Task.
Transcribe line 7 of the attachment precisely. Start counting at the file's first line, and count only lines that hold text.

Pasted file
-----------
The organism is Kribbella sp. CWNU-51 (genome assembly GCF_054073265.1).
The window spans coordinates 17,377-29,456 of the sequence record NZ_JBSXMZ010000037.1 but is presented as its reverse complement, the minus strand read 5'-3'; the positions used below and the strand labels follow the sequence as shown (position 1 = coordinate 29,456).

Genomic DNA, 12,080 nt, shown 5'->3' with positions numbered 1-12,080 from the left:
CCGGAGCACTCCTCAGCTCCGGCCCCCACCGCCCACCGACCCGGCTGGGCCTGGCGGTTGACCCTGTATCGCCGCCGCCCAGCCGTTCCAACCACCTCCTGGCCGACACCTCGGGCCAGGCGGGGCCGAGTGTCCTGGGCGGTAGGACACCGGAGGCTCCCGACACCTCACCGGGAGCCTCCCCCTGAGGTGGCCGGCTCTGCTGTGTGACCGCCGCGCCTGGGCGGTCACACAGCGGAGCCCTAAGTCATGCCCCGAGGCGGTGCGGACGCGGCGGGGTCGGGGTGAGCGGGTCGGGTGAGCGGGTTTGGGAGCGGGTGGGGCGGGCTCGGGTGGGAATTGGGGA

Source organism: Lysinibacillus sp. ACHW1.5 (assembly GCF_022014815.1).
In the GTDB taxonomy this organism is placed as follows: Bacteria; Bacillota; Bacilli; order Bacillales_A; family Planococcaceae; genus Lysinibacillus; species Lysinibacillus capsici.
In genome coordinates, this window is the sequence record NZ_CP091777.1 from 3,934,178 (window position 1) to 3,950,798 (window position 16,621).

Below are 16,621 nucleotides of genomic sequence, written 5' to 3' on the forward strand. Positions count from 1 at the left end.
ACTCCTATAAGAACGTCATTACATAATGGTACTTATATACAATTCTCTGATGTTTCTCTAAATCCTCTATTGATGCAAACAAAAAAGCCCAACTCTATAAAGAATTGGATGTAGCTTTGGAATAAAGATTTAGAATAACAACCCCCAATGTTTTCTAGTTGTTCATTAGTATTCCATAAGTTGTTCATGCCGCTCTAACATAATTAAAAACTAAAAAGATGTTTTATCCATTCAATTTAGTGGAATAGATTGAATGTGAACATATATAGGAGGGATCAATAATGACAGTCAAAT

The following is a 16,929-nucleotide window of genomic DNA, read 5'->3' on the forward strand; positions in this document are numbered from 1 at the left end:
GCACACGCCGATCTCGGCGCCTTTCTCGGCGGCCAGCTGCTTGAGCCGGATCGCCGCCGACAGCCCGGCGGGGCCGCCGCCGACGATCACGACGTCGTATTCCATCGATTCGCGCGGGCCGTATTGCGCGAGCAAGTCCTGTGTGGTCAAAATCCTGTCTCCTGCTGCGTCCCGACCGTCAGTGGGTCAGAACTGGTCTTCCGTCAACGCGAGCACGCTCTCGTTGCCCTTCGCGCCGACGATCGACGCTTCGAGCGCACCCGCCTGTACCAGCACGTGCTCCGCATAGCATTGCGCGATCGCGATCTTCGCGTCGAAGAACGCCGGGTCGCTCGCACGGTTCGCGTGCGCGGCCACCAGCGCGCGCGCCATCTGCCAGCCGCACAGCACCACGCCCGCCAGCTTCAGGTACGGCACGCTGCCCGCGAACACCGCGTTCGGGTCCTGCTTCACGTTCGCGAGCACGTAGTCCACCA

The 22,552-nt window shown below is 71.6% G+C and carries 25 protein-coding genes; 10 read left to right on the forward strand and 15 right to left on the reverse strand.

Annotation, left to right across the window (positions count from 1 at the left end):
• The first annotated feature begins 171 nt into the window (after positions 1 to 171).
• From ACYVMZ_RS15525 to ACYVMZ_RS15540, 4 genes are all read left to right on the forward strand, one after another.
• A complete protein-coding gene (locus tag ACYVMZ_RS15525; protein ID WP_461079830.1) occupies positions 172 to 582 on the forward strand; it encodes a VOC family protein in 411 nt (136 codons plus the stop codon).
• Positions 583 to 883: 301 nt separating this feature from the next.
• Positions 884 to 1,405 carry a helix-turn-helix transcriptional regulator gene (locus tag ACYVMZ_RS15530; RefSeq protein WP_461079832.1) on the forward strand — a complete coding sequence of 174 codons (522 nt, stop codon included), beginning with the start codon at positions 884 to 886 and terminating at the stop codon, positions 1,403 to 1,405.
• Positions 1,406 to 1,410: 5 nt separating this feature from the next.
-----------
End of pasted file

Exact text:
In genome coordinates, this window is the sequence record NZ_CP091777.1 from 3,934,178 (window position 1) to 3,950,798 (window position 16,621).